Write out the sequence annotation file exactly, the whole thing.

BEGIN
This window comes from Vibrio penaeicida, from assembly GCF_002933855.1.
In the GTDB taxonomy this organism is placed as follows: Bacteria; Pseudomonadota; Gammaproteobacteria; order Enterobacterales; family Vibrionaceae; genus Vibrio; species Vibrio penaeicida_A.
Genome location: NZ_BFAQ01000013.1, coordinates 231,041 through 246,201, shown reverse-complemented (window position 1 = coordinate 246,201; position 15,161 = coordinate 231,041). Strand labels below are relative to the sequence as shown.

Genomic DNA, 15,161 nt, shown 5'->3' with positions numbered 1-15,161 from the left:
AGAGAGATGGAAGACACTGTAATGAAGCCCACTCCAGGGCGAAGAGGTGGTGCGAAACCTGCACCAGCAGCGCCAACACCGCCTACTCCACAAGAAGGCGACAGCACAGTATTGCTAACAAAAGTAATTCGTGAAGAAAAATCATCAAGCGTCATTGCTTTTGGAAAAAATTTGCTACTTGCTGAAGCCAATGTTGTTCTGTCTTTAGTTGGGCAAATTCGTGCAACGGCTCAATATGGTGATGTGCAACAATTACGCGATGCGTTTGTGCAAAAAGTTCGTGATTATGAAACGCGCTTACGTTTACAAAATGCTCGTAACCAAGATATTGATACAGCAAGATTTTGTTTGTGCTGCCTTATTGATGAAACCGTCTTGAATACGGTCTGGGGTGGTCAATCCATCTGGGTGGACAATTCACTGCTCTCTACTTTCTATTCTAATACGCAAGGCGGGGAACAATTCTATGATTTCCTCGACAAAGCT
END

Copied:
This window comes from Vibrio penaeicida, from assembly GCF_002933855.1.
In the GTDB taxonomy this organism is placed as follows: Bacteria; Pseudomonadota; Gammaproteobacteria; order Enterobacterales; family Vibrionaceae; genus Vibrio; species Vibrio penaeicida_A.
Genome location: NZ_BFAQ01000013.1, coordinates 231,041 through 246,201, shown reverse-complemented (window position 1 = coordinate 246,201; position 15,161 = coordinate 231,041). Strand labels below are relative to the sequence as shown.

Genomic DNA, 15,161 nt, shown 5'->3' with positions numbered 1-15,161 from the left:
AGAGAGATGGAAGACACTGTAATGAAGCCCACTCCAGGGCGAAGAGGTGGTGCGAAACCTGCACCAGCAGCGCCAACACCGCCTACTCCACAAGAAGGCGACAGCACAGTATTGCTAACAAAAGTAATTCGTGAAGAAAAATCATCAAGCGTCATTGCTTTTGGAAAAAATTTGCTACTTGCTGAAGCCAATGTTGTTCTGTCTTTAGTTGGGCAAATTCGTGCAACGGCTCAATATGGTGATGTGCAACAATTACGCGATGCGTTTGTGCAAAAAGTTCGTGATTATGAAACGCGCTTACGTTTACAAAATGCTCGTAACCAAGATATTGATACAGCAAGATTTTGTTTGTGCTGCCTTATTGATGAAACCGTCTTGAATACGGTCTGGGGTGGTCAATCCATCTGGGTGGACAATTCACTGCTCTCTACTTTCTATTCTAATACGCAAGGCGGGGAACAATTCTATGATTTCCTCGACAAAGCT